Stephanie Bower


Stephanie Bower | Architectural Illustration: www.stephaniebower.com | Sketching Workshops: www.stephaniebower.com | Sketches: on Instagram at @stephanieabower & http://www.flickr.com/photos/83075812@N07/ | Urban Sketchers Blog Correspondent www.urbansketchers.org | Signature member of the Northwest Watercolor Society

Friday, July 13, 2018

TIP 8/10: Towers are like Wedding Cakes



Only three more to go! Here is sketching tip #8 of 10...

Sketching Tip #8: Towers are like Wedding Cakes!


Imagine a wedding cake...if one layer is off-center from the one below it, eventually we'd get a tragic cake collapse and wedding disaster!


Same for Towers. I often see towers in sketches that somehow look a little off. The reason: it's layers are not stacked properly in perspective!

So how to better sketch a tower? I'll show you two ways.

Method 1 -- find the center of the tower.
     As in wedding cakes, it's important to establish where the center of the tower is in order to draw it properly. We do this in perspective by using your skills from middle school geometry class:  drawing diagonals.
     If you think of the forms as transparent, this is much easier. I look at a tower and I think of a stack of 3-d blocks, usually getting smaller/narrower toward the top. I often lightly draw in the entire center line up the arch for reference. You can be sure whatever detail is at the very top of the tower, it sits on top of your center line!


Venice in 2015, sketching what may be one of the most famous towers in the world, the Campanile in the Piazza San Marco.
Here I am on the left, sitting in spot of great honor with the incredible Marc Taro Holmes and his friend and mind-boggling illustrator, Sean Andrew Murray. HA! No pressure at all !?!?

You can see how I don't just see the face of the sides of the tower, I see it as a stack of 3-dimensional blocks.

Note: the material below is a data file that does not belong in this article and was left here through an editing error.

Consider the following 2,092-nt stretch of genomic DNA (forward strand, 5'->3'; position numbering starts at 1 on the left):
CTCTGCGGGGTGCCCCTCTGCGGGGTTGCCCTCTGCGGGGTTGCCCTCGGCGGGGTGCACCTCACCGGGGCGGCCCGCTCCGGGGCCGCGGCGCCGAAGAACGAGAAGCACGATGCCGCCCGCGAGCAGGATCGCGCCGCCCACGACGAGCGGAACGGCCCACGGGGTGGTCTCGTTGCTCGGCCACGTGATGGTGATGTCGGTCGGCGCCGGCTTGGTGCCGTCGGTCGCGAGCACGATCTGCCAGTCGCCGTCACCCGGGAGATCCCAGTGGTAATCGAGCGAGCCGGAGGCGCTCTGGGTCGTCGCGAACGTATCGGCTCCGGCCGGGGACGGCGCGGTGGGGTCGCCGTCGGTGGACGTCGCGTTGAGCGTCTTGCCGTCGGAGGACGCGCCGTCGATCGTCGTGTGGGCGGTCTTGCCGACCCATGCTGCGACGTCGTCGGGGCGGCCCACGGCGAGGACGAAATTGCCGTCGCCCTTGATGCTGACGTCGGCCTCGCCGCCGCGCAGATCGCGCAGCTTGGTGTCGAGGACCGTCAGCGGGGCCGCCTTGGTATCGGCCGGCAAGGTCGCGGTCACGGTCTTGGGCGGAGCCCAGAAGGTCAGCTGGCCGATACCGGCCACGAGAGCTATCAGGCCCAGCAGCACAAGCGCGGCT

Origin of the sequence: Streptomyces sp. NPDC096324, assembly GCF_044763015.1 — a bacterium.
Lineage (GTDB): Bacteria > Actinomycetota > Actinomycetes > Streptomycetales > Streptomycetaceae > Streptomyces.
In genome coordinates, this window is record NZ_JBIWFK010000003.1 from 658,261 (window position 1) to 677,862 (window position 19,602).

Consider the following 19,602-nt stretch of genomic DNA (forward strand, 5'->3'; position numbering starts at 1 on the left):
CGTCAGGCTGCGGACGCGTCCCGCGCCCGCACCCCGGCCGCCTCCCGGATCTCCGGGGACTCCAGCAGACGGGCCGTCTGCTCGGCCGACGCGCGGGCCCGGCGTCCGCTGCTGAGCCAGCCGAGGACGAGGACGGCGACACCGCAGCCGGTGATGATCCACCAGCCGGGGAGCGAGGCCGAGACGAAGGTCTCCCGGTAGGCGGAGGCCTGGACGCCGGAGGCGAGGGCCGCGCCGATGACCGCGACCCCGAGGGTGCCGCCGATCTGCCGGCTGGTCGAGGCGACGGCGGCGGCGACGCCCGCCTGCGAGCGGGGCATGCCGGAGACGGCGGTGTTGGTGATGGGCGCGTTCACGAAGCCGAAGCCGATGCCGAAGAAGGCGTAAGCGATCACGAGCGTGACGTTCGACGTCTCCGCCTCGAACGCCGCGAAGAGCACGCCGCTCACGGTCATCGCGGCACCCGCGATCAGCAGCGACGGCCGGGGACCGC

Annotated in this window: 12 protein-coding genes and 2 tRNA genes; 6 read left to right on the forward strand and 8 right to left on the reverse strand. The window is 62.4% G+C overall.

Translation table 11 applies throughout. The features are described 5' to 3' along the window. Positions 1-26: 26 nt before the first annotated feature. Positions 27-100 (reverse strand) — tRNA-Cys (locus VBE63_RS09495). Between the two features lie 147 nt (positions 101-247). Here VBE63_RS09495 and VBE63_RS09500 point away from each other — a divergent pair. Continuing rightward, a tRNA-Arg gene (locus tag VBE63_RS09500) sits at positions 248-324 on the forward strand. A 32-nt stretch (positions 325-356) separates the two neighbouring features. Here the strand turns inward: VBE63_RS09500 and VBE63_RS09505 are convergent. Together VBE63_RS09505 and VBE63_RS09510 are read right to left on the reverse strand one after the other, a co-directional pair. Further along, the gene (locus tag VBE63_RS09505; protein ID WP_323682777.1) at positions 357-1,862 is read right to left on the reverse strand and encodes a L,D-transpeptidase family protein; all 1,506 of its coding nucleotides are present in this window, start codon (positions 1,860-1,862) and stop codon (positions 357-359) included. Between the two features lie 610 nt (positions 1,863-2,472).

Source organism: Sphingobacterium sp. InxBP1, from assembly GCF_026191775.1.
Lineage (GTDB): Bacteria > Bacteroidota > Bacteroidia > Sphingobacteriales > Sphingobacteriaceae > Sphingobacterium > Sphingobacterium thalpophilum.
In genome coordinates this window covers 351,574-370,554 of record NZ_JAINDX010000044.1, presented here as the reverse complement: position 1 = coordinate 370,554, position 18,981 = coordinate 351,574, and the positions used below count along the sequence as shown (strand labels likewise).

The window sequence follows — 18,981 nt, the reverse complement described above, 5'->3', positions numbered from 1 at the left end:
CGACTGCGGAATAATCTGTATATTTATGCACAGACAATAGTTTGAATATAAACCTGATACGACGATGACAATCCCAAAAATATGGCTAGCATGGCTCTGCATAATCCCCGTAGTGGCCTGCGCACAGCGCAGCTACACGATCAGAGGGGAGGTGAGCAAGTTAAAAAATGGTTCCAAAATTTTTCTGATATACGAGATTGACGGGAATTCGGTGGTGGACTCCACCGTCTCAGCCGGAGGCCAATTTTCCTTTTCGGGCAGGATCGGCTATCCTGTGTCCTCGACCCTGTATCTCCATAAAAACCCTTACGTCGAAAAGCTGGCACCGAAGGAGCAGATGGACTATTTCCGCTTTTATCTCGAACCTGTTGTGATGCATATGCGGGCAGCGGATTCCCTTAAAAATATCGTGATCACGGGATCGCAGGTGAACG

Remember one or both sides of your tower will go to the vanishing point/s on your eye level.
Consider, each face of the tower steps inward toward the center from one layer to the next.


And here are the steps I use to draw the tower:

1 -- Start with the blocks, as above.
2 -- Use diagonals to find the center of each block.
3 -- draw in your center line all the way to the top of the tower.
4 -- Here, once I find the top of the center line, I can just connect it to the corners to get the pyramid shape at the top. This is easier because the faces of the pyramid are sloped.

I don't always draw every level like this, but it's important to understand this concept when you sketch a tower.






Method 2 -- Use Edges
     In reality, I probably use a combination of methods 1 and 2. This way is definitely easier... I look at the edges and where they are relative to each other. Examine how much each is set in from the level below it. 
     And at the end, I look at where the top of the tower is relative to the layers below, just to check I've got it right.


In this sketch of a tower at the Mezquita in C√≥rdoba, Spain, you can see 
how each corner is set in from the one below it. An easy way to draw 
towers, although be careful you don't pull the layers off center!

Hopefully, one or both of these methods will help you see towers a little differently, and draw them better!

No comments:

Post a Comment